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The renewed civil war in Angola raises the threat of widespread malnutrition

After the collapse of the peace process, civil war in Angola between government forces and UNITA rebels resumed in full force last December, displacing more than a million people from their homes.

After nearly 25 years of war, the total number of internally displaced people in Angola now stands at 1.7 million. Most of these people are farm families who have fled the countryside to seek safety in coastal cities and provincial capitals. In the central provinces of Bie, northern Huambo, Malange, eastern Kuanza Sul, northeastern Moxico and northern Huila have been the most affected. The capital cities of these provinces, swollen by waves of displaced farm families, are becoming increasingly isolated as many roads have been closed due to the fighting.

A FAO/WFP Special Report, issued following a Crop and Food Supply Assessment Mission to the country, indicates that the risk of widespread malnutrition in these areas is high and warns that in the coming months food shortages will only get worse.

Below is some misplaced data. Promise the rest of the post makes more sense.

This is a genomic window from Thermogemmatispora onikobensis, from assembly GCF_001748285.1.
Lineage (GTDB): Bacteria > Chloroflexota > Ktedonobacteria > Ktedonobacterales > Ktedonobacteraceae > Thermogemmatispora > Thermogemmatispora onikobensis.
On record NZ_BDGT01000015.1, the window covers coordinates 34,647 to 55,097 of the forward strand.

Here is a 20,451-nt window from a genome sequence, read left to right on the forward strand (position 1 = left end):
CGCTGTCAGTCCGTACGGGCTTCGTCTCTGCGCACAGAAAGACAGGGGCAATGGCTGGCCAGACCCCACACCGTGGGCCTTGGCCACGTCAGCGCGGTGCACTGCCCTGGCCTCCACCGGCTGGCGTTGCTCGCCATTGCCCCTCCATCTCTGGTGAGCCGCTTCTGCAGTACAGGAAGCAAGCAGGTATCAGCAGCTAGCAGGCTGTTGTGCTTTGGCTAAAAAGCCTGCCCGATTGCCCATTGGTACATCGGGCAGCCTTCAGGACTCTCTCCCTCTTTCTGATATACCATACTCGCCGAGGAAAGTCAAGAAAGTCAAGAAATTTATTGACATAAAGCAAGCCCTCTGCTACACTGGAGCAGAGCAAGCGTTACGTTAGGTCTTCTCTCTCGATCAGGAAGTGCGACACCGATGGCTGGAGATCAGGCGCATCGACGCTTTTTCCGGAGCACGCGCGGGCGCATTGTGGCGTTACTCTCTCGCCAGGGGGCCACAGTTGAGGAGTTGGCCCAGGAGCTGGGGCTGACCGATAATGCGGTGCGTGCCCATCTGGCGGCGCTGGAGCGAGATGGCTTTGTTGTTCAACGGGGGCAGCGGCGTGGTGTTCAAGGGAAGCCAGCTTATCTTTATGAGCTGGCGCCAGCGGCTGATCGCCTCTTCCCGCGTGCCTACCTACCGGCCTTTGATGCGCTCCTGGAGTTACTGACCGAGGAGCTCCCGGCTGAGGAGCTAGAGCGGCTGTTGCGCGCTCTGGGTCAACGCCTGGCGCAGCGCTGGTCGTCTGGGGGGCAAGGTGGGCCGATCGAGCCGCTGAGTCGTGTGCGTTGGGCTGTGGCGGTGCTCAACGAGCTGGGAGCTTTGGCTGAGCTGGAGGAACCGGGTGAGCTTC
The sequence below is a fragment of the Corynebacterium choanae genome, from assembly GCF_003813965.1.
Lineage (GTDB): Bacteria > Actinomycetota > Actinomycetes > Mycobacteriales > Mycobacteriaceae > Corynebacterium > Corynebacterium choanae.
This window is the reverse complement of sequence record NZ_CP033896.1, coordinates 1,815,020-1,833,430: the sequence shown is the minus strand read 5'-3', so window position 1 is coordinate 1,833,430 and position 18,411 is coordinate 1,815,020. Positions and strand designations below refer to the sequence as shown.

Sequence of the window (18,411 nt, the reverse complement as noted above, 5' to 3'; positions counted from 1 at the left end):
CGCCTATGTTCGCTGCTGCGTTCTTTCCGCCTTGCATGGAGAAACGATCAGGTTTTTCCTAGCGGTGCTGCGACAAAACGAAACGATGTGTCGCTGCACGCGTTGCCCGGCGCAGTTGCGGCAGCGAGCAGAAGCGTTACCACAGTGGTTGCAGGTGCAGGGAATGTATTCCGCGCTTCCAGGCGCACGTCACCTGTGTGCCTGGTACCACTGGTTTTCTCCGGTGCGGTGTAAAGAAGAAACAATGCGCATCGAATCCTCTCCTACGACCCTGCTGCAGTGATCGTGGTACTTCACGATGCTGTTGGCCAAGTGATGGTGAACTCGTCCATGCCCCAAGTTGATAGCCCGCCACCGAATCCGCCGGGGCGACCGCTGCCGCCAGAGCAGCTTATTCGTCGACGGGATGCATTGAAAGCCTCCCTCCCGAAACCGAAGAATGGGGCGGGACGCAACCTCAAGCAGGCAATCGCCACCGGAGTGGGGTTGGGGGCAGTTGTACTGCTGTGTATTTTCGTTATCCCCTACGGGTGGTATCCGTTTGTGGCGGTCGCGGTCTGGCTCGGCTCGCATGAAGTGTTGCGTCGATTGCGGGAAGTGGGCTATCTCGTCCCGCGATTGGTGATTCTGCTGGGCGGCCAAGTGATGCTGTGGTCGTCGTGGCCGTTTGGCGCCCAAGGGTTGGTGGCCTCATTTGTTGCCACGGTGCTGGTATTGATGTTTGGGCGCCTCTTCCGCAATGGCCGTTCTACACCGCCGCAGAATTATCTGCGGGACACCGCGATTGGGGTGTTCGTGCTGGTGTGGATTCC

The fighting has severely disrupted agricultural production. According to the report, cassava production is down only slightly, but cereal production is down more than ten percent and bean production down more than 20 percent.

The resurgence of violence came after most of the season's planting had been done, but with many farms now abandoned, the harvest is expected to be low. Many of the crops will be looted by soldiers or left to rot in the fields. Those farmers who do manage to harvest their crops will face tremendous difficulties and risks trying to market their produce.

The report estimates that Angola will require approximately 180 000 tonnes of emergency food assistance through April of next year. So far only 56 000 tonnes have been pledged. To keep hundreds of thousands of Angolan families from suffering from malnutrition, an additional 124 000 tonnes of food aid must be found.

21 June 1999

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